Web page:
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Crafting Charcoal Briquettes From Coconut Husks

In coastal Kenya, many households rely on burning wood and other biomass for cooking and heating. This process generates significant smoke that worsens household air quality and harms human health. Dependence on firewood for fuel also contributes to deforestation, a major source of the country's emissions: Since 2000, Kenya has lost about 14% of its tree cover in forests.

Noticing the health and environmental risks of continuing to burn biomass, Kenyan entrepreneur Said Twahir began researching alternative sources of fuel and founded Kencoco. Twahir engineered a process which turns discarded coconut husks into black charcoal. Then, this charcoal is crushed into a fine powder and passed through a machine that compacts the powder into dense charcoal briquettes, which are sold directly to households, retailers, restaurants, and hotels. Kencoco’s products are currently supplied at 150 retail shops across Kenya.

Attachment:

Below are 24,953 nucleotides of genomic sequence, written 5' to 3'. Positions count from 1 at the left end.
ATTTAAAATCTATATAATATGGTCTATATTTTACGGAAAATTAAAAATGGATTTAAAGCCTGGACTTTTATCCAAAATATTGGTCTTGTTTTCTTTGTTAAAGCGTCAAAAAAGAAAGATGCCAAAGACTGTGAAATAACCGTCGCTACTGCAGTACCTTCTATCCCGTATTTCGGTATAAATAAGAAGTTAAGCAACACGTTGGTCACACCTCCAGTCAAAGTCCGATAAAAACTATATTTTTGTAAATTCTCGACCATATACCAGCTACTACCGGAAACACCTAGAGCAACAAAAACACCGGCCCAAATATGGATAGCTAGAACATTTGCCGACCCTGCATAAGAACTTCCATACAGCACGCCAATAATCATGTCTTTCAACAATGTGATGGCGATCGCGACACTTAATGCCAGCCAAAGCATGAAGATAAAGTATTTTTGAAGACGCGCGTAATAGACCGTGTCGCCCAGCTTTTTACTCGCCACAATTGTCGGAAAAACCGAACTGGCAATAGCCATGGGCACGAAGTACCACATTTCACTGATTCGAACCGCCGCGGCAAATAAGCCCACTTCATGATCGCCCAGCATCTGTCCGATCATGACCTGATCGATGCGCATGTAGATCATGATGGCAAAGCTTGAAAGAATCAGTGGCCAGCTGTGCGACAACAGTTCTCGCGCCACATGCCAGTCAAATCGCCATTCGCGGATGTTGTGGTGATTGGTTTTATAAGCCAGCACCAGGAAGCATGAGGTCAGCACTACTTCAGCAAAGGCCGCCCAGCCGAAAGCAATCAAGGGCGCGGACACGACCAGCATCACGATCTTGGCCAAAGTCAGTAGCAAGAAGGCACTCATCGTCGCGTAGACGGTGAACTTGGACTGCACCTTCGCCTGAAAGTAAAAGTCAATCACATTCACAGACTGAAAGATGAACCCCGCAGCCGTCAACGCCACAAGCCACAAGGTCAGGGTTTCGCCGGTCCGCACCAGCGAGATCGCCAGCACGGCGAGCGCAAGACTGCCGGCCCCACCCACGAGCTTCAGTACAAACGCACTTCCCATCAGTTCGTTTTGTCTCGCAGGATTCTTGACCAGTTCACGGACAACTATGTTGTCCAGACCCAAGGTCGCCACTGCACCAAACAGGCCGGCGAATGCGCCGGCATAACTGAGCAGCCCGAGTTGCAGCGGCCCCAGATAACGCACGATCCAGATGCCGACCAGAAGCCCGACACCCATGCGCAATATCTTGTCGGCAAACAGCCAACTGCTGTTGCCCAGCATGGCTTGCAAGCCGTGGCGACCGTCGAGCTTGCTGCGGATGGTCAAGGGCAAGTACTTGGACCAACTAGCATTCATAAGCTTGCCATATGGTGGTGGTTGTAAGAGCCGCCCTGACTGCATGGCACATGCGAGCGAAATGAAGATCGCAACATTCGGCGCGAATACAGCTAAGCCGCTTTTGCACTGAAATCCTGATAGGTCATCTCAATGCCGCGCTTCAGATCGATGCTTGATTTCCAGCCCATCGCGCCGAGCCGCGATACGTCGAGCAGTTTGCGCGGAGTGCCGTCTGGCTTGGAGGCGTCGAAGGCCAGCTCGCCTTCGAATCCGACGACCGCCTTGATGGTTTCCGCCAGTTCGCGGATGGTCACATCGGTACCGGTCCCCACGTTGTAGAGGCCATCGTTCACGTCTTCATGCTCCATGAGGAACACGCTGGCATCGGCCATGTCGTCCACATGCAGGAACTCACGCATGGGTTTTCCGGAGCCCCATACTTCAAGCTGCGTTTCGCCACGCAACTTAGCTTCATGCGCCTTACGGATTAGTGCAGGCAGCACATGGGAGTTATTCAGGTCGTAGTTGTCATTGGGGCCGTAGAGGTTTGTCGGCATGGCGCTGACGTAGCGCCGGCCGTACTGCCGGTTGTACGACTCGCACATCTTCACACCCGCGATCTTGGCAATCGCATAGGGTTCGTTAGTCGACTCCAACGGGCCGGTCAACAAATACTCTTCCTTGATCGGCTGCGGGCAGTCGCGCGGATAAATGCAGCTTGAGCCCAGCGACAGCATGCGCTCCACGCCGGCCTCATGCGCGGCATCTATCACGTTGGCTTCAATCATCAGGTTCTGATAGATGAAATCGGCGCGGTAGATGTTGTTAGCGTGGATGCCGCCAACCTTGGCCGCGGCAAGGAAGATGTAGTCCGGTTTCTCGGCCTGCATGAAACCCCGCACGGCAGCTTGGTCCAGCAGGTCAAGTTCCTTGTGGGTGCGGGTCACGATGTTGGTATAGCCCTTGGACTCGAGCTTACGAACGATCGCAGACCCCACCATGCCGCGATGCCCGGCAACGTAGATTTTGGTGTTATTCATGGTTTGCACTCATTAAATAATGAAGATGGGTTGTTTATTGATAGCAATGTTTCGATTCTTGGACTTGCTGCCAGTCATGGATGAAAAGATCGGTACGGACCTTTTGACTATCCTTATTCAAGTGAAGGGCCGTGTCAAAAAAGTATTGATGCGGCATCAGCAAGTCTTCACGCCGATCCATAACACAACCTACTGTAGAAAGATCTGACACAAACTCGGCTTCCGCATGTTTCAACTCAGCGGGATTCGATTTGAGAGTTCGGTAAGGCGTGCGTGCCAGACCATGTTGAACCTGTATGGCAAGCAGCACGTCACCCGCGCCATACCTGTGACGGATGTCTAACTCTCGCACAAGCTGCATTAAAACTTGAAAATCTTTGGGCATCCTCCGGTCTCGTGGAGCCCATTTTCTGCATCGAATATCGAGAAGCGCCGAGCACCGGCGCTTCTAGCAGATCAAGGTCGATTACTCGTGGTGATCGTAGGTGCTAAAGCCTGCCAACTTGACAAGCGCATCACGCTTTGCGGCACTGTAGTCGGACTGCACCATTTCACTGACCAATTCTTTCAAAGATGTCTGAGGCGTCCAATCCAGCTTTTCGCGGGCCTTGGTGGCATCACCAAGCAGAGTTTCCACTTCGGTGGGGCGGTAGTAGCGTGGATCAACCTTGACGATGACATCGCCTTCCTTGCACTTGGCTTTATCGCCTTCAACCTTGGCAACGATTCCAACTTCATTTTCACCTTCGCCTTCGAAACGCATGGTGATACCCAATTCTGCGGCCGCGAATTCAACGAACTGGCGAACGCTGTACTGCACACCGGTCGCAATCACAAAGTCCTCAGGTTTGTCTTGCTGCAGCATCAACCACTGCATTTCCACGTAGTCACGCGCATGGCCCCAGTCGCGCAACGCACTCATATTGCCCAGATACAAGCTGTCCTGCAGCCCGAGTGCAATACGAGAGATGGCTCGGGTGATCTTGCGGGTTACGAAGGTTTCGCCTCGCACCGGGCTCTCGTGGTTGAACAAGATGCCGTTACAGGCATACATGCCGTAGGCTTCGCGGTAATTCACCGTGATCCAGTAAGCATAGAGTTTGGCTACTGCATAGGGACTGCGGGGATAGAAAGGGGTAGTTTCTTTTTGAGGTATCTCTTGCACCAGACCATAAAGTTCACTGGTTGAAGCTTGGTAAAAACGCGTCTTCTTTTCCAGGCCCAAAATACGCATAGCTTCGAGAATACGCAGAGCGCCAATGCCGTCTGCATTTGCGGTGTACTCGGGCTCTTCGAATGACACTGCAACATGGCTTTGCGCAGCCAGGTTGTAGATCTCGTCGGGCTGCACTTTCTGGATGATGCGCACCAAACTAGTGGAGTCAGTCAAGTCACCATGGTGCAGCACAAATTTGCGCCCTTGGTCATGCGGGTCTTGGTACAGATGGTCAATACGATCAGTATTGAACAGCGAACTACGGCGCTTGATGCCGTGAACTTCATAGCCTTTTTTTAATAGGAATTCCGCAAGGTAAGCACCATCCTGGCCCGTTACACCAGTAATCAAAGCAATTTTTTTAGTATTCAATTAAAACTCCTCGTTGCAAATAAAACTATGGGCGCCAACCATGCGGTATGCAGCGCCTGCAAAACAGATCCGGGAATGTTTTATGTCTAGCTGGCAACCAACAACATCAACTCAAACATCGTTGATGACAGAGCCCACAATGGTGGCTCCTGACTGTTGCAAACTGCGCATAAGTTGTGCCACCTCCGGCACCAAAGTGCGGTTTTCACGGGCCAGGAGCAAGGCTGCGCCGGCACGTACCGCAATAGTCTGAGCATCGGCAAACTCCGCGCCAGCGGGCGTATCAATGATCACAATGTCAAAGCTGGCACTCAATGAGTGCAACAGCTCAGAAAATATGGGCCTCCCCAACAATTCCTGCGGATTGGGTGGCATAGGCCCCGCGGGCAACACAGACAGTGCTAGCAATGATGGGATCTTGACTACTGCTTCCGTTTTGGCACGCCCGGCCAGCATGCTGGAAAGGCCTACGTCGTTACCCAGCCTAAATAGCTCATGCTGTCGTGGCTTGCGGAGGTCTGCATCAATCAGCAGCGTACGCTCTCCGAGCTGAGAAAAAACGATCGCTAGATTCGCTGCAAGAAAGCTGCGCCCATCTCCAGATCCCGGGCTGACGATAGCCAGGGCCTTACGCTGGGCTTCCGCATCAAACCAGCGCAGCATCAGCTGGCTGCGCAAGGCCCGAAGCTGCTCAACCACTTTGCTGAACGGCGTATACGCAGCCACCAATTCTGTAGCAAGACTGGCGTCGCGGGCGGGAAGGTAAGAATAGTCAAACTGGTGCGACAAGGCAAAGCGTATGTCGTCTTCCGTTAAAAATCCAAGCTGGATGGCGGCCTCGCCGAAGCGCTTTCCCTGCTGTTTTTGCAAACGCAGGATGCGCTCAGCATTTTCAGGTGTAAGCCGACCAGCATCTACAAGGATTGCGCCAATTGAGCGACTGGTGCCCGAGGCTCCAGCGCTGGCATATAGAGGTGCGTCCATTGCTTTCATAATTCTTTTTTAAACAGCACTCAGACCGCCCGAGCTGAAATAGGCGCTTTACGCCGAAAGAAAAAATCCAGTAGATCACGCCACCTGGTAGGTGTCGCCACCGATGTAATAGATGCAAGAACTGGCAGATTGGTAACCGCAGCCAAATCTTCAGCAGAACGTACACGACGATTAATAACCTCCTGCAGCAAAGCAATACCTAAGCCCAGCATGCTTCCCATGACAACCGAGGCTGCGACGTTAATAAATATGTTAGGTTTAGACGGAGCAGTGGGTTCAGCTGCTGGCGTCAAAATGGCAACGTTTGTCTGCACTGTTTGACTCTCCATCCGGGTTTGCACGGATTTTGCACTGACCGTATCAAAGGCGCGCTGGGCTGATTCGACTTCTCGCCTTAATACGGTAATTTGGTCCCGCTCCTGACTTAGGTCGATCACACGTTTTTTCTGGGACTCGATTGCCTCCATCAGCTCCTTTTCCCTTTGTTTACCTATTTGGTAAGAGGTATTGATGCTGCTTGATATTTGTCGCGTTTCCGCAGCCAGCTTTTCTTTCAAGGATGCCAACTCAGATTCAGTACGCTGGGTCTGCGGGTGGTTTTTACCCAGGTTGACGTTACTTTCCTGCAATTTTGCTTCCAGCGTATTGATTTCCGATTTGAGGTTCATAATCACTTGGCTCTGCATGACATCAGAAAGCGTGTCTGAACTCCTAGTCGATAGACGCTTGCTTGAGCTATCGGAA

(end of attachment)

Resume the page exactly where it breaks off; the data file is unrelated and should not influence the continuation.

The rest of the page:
The economic benefits of Kencoco’s alternative fuel are astounding. By providing a longer-burning product, consumers spend an average of 50% less money on cooking fuel. The company has also created a market for coconut husks, a part of the fruit that previously went to waste. The environmental impact is real, too: Twahir estimates that every ton of charcoal produced by Kencoco saves an estimated 100 trees by reducing demand for firewood.

Kencoco maintains a strong focus on empowering the community's local women, who supply the majority of the raw coconut materials and then benefit from selling briquettes in the markets. The company has trained over 30 women’s groups to carbonize the coconut husks and plans to continue expanding.

The COVID-19 pandemic has forced many hotels to close, lowering Kencoco’s customer base. After learning how to rapidly adapt his business at the Land Accelerator Africa training program, Twahir quickly responded to this challenge by focusing on strengthening his household distribution model. Currently Kencoco products are used in over 8,000 households, and Twahir expects to reach 10,000 households by the end of 2021. With continued improvements, Kencoco is expecting to see rapid growth.